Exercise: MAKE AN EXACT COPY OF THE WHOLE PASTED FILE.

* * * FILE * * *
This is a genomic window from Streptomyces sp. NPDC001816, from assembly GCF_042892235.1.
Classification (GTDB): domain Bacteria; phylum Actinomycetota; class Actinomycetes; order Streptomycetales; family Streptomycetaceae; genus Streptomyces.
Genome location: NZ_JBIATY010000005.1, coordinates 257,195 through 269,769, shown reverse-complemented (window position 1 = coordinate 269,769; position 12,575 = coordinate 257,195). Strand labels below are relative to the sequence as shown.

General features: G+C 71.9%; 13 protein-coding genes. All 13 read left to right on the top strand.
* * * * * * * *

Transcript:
This is a genomic window from Streptomyces sp. NPDC001816, from assembly GCF_042892235.1.
Classification (GTDB): domain Bacteria; phylum Actinomycetota; class Actinomycetes; order Streptomycetales; family Streptomycetaceae; genus Streptomyces.
Genome location: NZ_JBIATY010000005.1, coordinates 257,195 through 269,769, shown reverse-complemented (window position 1 = coordinate 269,769; position 12,575 = coordinate 257,195). Strand labels below are relative to the sequence as shown.

General features: G+C 71.9%; 13 protein-coding genes. All 13 read left to right on the top strand.